Mum checking the wine list at Ragdale Hall this weekend :)

With Mother’s Day at the weekend it seemed it was the right time to publish this post that mum wrote for me back in January.

I wanted to explain where I got my passion for cooking seeing as I have started focusing more on food over the past few months but the sheer amount of reviews kept pushing this post back further and further.

I grew up with food, my mum was forever trying out new recipes on us, entertaining friends with elaborate meals and I can’t think of a time when she wasn’t in the kitchen stirring, mixing, laughing and asking me to help with the washing up! Boy was I glad when they invented dishwashers!

It was no surprise I went to catering college where I studied Hotel Management which also meant three/four sessions in the kitchen every week. Mum was my first inspiration and writing the Food Column for Brit Mums has made me more curious as to why people fall in love with cookery books, why their hearts sing loudest in the kitchen and why they are constantly on the lookout for a good recipe?

So I asked my mum and she wrote a guest post for me, read on for a fascinating Part 1 – she wrote quite a bit so I have to publish in parts… I get my chatter from her too!

Ladies and gentlemen, I give you my mother

It all began in my childhood.  I was born in 1945 when post war rationing was in force and many food products were either scarce or unavailable.  However, I was blessed with three wonderful cooks in the family, my mum and two grandmothers who were able to turn a few meagre ingredients into a feast.  Everything was simple and fresh but always tasty. 

My paternal grandmother was Hungarian and, despite her numerous complaints about not being able to obtain proper Hungarian ingredients (sour cream, paprika, peppers etc), she always produced gourmet meals and even made her own wine to accompany them. 

My maternal grandmother was a superb plain English cook and her desserts were memorable even though she never used weighing scales (just by guess and judgement) and ingredients such as powdered egg and margarine.  Her Cottage pudding with syrup and custard was a favourite and I have never been able to reproduce it like she did – she took the recipe to her grave with her!   

My mum was my biggest influence and her cooking was, and still is, fabulous; at 91 she is still baking and often produces cakes and pastries for charity events.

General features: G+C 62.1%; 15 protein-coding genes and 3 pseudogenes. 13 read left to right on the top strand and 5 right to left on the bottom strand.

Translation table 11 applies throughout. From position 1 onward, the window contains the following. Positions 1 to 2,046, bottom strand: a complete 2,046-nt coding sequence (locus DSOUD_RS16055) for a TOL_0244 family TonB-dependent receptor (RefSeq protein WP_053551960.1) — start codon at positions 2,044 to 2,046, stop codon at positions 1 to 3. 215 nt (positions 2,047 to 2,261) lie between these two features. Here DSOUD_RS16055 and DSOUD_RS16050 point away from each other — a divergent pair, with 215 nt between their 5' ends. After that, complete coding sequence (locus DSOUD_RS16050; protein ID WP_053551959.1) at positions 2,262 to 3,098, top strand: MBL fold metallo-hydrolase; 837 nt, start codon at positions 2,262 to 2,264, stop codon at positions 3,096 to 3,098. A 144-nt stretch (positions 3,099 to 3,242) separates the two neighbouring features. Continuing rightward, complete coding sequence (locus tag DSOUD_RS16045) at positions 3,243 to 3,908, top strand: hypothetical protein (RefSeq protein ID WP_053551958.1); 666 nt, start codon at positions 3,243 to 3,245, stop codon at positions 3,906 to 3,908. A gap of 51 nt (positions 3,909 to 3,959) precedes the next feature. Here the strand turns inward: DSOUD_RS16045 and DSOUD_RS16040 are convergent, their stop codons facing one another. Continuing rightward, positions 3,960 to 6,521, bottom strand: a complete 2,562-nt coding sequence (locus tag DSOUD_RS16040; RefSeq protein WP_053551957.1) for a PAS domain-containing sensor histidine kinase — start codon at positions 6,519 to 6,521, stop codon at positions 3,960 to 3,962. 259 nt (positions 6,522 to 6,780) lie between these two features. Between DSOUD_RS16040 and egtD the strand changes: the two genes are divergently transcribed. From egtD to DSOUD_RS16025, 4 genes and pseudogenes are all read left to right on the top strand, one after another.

During my school years I always had school dinners followed by a high tea at home.  I was one of the few who loved school dinners and remember such treats as Roly Poly with custard and Gypsy Tart.  Two of my favourite teas at home were Roes on Toast, and Macaroni Cheese followed by junket, blancmange or homemade cakes.  I loathed sprouts in my childhood but can now eat copious amounts of them.

The fragment of Girl magazine Scone recipe from 1958

My passion for cookery started in my early teens.  I used to get a weekly comic called ‘Girl’ which I avidly read from cover to cover but the main attraction was the weekly recipe which I always cut out and kept in a scrapbook.  To this day I still have one which is my all time favourite for Scones.  The ingredients are simple (no expensive buttermilk or butter) and I have referred to this recipe for over 50 years and it never fails me.

FAVOURITE SCONE RECIPE (FROM GIRL MAGAZINE 1958)

I hope you enjoyed mum’s part 1 I will follow up shortly with the next installment and another of her fabulous recipes, Chocolate Tipsy Ring that is one I remember from years ago, just as good as the Chocolate Custard Cookies

Best scone recipe

No bake book would be complete without the best recipe for scones, one of Britain’s most cherished tea time treats and the easy recipe I am going to reproduce is my mother’s first recipe she ever tried. She found it in GIRL magazine in 1958 and has used the same recipe for over 50 years. Now that’s got to be saying something!

Scones

Ingredients

225g SR Flour
1/4 level tsp salt
1/4 tsp bicarbonate of soda
50g stork margarine
150 ml sour milk/buttermilk*

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